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GOP lawmakers offer 'practical' health care reform plan

  • Story Highlights
  • Rep. Mark Kirk says GOP proposal would be far cheaper than Senate plan
  • Plan keeps government out of "decisions made by you and your doctor," Kirk said
  • Preliminary review of Senate plan finds it would cost about $1 trillion over 10 years
  • Robert Gibbs says bill still being drafted; "has many twists and turns to go"
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WASHINGTON (CNN) -- Congressional Republicans offered what they call a "centrist, practical" plan to overhaul the U.S. health care system Tuesday, one they say would be the cheapest of any option proposed so far.

House Republicans say their health care plan is a better package than the Senate version.

House Republicans say their health care plan is a better package than the Senate version.

Illinois Rep. Mark Kirk said the package put together by moderate Republicans in the House of Representatives would be far cheaper than a plan being drawn up in the Senate. A preliminary review of that plan by the Congressional Budget Office found it would cost about $1 trillion over 10 years to extend health insurance to 16 million people who otherwise would not be covered -- about a third of the roughly 45 million now uninsured.

"I think this plan that we put forward is more centrist, more bipartisan and would be at significantly lower cost," Kirk said. He said no cost estimate had been prepared for the measures he put forth Tuesday, but asserted its elements would require less money from taxpayers than other proposals.

The package announced by the GOP "Tuesday Group" includes some perennial Republican favorites such as regulatory relief, an individual tax break for purchasing health insurance and limits on malpractice lawsuits. It also would encourage insurers to pool their coverage to a greater extent than currently allowed, which Kirk and other supporters say has worked well in California.

But it also emphasizes preventive care, computerizing patient records and reducing "defensive medicine" by promoting treatments proven effective -- all principles the White House has endorsed, as well.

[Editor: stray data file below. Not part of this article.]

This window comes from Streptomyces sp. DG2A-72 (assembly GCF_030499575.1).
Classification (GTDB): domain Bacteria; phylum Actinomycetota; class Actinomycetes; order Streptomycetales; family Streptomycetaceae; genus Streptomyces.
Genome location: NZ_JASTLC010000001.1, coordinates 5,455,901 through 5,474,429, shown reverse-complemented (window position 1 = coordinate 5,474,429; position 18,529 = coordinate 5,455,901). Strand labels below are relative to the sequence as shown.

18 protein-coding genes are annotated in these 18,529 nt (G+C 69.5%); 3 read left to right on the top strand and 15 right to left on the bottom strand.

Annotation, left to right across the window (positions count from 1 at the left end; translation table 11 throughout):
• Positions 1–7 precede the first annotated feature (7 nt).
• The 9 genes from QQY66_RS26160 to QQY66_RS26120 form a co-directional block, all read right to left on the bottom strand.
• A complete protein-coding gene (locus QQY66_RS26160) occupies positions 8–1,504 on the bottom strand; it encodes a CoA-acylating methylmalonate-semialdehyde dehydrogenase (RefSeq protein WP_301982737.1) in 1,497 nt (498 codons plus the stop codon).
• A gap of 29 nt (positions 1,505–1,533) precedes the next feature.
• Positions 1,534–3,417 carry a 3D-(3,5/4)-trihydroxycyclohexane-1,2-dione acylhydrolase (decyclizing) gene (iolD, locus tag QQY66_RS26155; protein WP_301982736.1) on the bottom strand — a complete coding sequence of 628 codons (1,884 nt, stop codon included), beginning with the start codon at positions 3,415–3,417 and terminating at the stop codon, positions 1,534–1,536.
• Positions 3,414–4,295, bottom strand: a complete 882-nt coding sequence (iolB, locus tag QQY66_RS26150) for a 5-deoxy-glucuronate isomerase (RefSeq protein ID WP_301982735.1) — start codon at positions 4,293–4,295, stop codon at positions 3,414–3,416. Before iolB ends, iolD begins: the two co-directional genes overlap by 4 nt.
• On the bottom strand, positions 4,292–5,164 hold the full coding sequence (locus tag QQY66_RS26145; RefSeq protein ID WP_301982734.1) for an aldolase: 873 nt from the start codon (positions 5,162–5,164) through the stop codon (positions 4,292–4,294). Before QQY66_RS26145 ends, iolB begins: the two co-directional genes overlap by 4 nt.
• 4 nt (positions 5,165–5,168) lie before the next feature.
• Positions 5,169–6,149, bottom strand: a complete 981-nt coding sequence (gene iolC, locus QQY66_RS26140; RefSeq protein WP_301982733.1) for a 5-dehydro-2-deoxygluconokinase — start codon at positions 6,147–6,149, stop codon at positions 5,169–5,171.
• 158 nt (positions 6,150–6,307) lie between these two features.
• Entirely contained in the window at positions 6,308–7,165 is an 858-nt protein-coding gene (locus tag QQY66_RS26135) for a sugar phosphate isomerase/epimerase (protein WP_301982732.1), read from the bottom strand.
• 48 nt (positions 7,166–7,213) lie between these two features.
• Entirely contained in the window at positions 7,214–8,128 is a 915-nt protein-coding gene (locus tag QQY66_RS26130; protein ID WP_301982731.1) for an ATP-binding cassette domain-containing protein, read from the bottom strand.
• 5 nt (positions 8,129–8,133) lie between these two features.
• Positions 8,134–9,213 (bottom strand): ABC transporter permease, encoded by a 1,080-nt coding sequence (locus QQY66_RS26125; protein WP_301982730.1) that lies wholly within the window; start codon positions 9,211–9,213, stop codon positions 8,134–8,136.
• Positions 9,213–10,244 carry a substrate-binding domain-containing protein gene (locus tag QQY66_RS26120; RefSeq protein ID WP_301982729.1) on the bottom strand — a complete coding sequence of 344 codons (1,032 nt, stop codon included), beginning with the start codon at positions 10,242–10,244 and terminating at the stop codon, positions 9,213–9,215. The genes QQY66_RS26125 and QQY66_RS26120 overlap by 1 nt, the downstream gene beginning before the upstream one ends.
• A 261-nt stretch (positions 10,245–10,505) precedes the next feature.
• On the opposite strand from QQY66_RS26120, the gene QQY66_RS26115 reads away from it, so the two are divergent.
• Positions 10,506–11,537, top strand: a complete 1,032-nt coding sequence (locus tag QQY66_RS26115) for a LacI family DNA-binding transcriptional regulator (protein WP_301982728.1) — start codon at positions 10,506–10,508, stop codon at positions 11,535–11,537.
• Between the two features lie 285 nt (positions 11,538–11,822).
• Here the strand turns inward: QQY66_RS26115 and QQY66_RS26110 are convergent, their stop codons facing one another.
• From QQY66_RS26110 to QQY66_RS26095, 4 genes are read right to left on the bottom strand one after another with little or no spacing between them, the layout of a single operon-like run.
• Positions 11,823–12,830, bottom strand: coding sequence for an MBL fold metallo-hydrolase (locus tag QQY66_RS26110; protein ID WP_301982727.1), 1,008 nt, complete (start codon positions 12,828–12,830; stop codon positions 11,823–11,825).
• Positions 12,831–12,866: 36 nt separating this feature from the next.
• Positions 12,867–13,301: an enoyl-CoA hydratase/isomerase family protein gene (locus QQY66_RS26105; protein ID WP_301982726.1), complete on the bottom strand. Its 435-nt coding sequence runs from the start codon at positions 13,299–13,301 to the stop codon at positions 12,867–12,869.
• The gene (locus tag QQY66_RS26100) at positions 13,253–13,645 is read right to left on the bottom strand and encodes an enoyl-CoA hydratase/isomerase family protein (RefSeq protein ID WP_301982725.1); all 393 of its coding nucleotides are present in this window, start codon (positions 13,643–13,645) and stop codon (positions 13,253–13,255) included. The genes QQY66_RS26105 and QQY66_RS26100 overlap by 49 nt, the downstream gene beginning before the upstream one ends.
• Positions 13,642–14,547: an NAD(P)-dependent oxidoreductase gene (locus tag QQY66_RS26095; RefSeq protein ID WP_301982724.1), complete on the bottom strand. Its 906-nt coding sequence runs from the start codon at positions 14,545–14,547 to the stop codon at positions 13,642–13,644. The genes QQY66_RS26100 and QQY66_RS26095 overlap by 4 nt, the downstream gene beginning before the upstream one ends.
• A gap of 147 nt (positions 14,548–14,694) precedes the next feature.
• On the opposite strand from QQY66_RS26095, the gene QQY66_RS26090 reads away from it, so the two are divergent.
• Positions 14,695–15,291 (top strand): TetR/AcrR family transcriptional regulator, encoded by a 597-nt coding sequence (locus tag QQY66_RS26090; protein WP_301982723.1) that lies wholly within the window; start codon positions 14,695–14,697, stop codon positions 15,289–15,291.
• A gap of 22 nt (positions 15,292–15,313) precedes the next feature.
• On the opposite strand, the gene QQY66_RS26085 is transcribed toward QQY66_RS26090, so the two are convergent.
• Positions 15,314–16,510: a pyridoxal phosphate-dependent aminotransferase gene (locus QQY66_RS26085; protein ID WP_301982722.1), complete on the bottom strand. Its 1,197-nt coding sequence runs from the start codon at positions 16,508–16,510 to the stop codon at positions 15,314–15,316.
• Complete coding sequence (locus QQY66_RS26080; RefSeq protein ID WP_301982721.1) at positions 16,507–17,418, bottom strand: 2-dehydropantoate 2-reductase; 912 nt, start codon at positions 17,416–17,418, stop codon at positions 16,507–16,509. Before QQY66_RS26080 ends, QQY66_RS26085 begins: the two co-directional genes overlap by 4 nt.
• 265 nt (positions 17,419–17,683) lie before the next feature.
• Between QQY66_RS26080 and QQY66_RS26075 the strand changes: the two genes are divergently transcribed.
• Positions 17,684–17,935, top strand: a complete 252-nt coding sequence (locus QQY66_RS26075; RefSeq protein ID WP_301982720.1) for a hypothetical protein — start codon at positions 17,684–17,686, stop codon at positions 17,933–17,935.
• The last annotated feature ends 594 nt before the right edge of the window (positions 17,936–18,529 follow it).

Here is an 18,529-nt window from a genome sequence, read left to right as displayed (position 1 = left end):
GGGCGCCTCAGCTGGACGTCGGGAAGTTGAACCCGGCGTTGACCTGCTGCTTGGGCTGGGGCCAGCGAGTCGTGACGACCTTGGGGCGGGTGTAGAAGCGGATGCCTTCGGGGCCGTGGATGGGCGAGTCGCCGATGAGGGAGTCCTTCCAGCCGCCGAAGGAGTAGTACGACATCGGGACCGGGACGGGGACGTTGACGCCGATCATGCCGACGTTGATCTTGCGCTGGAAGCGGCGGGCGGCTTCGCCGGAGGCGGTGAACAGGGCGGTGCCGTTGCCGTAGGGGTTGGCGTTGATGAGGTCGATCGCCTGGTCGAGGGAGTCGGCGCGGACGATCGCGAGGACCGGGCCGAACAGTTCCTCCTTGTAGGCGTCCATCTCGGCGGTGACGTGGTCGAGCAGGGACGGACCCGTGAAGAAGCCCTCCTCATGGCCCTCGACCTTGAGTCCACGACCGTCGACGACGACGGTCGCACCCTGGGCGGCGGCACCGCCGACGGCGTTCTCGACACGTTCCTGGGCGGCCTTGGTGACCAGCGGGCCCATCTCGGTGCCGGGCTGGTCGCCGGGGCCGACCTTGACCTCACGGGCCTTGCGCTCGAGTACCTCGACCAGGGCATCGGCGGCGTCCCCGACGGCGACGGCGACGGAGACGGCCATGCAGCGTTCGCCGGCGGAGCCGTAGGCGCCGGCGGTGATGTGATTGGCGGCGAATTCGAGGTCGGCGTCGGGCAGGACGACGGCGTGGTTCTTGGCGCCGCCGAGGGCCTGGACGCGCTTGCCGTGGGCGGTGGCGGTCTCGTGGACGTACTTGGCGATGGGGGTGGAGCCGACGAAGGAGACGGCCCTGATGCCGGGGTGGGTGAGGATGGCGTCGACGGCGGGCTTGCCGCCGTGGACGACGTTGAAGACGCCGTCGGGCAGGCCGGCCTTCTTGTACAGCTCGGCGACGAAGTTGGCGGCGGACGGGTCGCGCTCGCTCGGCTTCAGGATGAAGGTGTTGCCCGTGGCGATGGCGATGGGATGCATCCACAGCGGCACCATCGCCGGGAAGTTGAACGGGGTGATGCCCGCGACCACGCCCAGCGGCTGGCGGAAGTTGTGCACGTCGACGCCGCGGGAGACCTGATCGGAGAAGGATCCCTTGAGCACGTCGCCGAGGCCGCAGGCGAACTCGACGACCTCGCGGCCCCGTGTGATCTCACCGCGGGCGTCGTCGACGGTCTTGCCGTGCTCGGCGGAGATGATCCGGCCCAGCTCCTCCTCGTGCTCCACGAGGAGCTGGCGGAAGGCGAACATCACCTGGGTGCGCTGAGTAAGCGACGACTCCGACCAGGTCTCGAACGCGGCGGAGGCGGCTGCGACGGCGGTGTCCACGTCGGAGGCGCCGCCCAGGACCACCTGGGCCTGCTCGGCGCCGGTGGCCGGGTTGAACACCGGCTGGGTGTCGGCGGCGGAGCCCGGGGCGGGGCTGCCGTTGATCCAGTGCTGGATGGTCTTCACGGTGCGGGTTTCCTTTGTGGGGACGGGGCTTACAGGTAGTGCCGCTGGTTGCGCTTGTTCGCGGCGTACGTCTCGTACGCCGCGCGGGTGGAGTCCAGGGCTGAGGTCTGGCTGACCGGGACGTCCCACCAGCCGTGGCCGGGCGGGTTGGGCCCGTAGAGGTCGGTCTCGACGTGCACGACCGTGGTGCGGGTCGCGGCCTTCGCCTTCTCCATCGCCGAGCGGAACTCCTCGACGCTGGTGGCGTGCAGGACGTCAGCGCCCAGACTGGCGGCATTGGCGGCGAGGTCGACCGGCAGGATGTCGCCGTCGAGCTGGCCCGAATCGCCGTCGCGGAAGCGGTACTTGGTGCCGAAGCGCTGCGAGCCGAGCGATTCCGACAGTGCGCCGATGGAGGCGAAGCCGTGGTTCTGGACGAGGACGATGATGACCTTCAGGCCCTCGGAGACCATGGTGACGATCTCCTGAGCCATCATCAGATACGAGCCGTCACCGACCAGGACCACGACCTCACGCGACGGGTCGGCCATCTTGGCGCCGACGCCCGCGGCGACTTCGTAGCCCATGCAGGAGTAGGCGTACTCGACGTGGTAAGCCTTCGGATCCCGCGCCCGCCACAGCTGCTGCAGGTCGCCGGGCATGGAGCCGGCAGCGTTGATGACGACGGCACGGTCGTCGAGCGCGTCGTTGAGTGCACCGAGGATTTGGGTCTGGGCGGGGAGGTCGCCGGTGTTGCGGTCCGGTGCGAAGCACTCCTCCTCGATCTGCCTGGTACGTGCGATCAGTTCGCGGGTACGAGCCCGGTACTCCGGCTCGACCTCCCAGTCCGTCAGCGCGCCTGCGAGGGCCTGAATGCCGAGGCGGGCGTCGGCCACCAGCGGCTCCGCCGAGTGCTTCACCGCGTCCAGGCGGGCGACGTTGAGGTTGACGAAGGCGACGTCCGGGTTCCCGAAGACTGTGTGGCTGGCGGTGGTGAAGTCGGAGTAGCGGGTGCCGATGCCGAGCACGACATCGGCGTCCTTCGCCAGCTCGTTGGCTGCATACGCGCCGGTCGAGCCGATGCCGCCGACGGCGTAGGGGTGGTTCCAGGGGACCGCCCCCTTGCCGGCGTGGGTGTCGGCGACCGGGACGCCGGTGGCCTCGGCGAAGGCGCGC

The centerpiece of the plan, Kirk said, is a "Medical Rights Act" that would keep government out of "decisions made by you and your doctor." He said the plans were drawn up during four months of talks with dozens of groups, including patient advocates, doctors, nurses, employers and "other interested groups."

The proposal came as the conservative GOP leadership in the House stepped up attacks on the proposal being drafted by Senate Democrats. House Minority Leader John Boehner, R-Ohio, said Monday's budget office report showed "millions of Americans" would lose their current insurance.

"President Obama says the problem with our health care is that we spend too much, and if you look at all the proposals, clearly they are going to spend trillions of dollars of additional money that we don't have -- that we're going to have to borrow -- in order to finance their scheme," Boehner told reporters.

The report projected that the number of people covered by employer-based health care plans would fall by about 15 million by 2017. In the same year, about 39 million people would be covered by policies purchased through a health insurance "exchange" of the type Obama has proposed.

White House spokesman Robert Gibbs told reporters Tuesday that a bill is still being drafted and "has many twists and turns to go."

"One incomplete older proposal I don't think is indicative of where we are now," he said.

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